We do think there's a role for the United Nations in this process I've laid out. The U.N. has a lot of expertise in organizing elections, electoral commissions, electoral laws; has a great deal of expertise it can bring to bear in the process of writing a constitution. All of these things I'm sure are going to be discussed during the course of the day Monday.

QUESTION: You said that there's no fundamental disagreement, but the ayatollah is calling for direct elections at the next stage, and the November 15th election arrangement calls for caucuses.

QUESTION: That is a disagreement.

And then if I can also ask, do you feel that in this process you're somewhat of a lame duck?

BREMER: On the question of the elections, I think the question of whether there can be elections has been addressed by the secretary general a number of times, including in his report to the Security Council of December 5th, his statements on December 15th, December 16th.

And we need to try to find a way to go forward with a transparent and representative fashion. We have doubts, as does the secretary general, that elections can, in fact, be called in the time frame of the return of sovereignty to the Iraqi people on June 30th.

But these are questions that, obviously, need to be looked at.

We have said that we are prepared to see clarifications in the process that was laid out on the November 15th agreement, the ways in which the selection of the transitional assembly is carried forward. And I think that's one of the areas that we'll, obviously, be talking to the secretary general and his colleagues about.

As for being a lame duck, I welcome the prospect of returning to private sector on the 1st of July and I expect to.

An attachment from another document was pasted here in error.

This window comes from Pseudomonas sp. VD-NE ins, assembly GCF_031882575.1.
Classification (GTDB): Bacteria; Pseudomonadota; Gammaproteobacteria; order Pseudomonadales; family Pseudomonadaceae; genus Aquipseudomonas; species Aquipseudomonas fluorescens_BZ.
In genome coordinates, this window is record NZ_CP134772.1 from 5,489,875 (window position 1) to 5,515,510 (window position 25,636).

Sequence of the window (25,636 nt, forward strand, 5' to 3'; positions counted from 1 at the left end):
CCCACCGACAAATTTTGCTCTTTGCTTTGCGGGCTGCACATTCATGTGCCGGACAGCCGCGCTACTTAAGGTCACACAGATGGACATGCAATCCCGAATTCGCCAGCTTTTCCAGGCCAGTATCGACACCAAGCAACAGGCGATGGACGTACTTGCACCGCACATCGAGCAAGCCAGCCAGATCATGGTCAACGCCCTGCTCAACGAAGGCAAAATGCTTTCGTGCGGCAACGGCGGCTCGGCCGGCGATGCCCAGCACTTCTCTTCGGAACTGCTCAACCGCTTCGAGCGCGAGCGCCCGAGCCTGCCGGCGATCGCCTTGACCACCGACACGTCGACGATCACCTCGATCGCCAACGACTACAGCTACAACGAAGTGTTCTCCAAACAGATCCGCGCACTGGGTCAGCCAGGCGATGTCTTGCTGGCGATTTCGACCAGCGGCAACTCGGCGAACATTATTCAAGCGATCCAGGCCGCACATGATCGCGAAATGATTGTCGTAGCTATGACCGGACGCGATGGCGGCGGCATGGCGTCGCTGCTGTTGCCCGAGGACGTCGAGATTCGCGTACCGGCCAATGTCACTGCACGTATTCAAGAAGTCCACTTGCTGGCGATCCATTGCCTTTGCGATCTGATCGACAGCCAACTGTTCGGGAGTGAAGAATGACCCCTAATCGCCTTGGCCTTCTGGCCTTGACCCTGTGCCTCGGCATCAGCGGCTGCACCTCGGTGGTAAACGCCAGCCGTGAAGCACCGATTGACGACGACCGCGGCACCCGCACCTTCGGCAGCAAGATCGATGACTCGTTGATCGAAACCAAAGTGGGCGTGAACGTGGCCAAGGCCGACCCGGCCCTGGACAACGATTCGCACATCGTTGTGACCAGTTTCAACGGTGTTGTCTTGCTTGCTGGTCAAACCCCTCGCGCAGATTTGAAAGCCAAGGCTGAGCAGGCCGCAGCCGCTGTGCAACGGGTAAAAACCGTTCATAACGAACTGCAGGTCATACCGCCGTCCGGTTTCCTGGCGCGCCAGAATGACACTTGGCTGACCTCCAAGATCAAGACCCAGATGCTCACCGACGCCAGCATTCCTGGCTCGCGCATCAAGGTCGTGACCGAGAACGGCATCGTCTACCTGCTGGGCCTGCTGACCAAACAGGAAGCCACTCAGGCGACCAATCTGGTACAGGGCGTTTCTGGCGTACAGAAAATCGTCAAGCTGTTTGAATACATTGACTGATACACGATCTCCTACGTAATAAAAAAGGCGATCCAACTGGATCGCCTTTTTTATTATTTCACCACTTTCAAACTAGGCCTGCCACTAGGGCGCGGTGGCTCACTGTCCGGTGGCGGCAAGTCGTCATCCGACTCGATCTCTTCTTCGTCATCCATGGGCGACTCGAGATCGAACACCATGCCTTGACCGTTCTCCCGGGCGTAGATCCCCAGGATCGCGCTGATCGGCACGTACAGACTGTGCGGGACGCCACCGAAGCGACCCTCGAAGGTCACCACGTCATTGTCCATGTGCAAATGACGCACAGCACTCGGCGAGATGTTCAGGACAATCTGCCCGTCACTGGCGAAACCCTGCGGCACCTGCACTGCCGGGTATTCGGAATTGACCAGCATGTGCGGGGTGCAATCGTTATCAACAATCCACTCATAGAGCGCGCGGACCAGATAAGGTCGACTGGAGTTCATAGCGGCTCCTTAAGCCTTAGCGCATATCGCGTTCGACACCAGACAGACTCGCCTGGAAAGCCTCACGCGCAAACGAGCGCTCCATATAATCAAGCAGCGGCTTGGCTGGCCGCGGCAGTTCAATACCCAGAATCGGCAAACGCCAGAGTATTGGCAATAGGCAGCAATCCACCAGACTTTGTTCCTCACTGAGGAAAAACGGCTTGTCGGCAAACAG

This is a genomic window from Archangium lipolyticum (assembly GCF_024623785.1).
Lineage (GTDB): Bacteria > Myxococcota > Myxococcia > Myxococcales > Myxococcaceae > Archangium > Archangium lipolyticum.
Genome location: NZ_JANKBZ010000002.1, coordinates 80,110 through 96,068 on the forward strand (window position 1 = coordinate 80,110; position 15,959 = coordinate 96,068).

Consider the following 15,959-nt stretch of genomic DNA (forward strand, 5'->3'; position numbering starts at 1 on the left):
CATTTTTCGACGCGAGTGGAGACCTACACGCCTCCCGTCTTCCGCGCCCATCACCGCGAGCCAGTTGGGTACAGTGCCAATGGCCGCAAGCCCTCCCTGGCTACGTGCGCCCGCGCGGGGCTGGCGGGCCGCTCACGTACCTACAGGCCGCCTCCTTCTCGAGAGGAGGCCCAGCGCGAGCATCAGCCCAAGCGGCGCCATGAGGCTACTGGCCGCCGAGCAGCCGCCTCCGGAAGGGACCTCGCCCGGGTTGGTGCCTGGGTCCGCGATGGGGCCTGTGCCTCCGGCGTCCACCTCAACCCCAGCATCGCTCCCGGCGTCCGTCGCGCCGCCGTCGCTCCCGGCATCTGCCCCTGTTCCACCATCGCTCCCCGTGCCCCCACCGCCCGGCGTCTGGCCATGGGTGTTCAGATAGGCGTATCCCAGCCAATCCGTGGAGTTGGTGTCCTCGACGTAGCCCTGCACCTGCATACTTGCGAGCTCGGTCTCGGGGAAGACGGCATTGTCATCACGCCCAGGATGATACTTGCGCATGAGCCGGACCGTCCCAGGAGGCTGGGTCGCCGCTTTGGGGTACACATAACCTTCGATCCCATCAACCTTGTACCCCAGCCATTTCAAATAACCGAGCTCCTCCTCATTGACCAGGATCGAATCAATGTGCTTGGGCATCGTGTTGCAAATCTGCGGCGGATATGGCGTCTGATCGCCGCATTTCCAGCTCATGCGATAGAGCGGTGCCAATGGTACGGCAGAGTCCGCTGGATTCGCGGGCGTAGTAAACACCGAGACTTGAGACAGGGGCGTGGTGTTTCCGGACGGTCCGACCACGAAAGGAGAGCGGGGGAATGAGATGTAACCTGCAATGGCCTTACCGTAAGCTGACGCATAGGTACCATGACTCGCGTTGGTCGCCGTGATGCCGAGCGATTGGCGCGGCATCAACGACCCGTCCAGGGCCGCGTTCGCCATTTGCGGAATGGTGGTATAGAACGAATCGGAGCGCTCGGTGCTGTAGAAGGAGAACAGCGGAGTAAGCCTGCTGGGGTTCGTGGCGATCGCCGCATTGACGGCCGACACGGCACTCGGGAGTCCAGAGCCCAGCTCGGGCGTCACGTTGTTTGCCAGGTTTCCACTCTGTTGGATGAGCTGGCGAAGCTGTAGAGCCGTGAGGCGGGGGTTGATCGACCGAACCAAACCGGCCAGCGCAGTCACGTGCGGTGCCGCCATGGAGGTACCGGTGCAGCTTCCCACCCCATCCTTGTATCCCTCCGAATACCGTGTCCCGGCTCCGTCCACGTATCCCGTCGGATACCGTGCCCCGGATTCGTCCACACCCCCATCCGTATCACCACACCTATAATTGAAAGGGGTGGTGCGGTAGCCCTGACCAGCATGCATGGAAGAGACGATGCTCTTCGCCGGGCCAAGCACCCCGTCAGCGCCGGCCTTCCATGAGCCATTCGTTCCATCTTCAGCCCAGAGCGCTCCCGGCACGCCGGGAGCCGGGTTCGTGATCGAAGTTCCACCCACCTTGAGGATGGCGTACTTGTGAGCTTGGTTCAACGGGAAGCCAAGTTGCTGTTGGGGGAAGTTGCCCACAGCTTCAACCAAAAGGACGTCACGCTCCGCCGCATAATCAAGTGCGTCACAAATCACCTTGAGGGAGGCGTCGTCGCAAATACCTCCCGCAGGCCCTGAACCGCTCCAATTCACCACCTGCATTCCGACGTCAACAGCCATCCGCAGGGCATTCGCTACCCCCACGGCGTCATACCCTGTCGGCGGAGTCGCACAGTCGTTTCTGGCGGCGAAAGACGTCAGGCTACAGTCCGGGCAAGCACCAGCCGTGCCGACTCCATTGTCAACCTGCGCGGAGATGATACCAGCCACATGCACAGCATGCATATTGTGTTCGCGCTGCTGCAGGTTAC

QUESTION: Mr. Ambassador, do you have any doubts about that June 30th deadline, about meeting that still? Is that the bottom line, I guess?

BREMER: No. I think the president is clear, as are we all, that we want to implement the timeline and the processes that were laid out in the November 15th agreement, including the handing of sovereignty back to the Iraqis on June 30th.

And I have to say, in my conversations with Iraqi politicians and just people -- I was at a town hall meeting in Nasiriyah about a week ago -- it's quite clear that the Iraqi people also are anxious to get sovereignty back. And we're not anxious to extend our period of occupation, as the occupation authority, past June 30th. So we're intending to stick to the timeline that we've laid out.

QUESTION: So what refinements then are you willing to consider to make this all happen?

BREMER: Well, I don't want to go into the technical details of refinements. But there, obviously, are a number of ways in which the kind of selection can go forward.

There are -- if you talk to experts in these matters -- all kinds of ways to organize partial elections and caucuses. And I'm not an election expert, so I don't want to go into the details. But we've always said we're willing to consider refinements and that's something that we will be willing to discuss at the appropriate time.

O'BRIEN: L. Paul Bremer, the top civilian leading the U.S. occupation of Iraq, speaking to reporters after meeting with senior administration officials.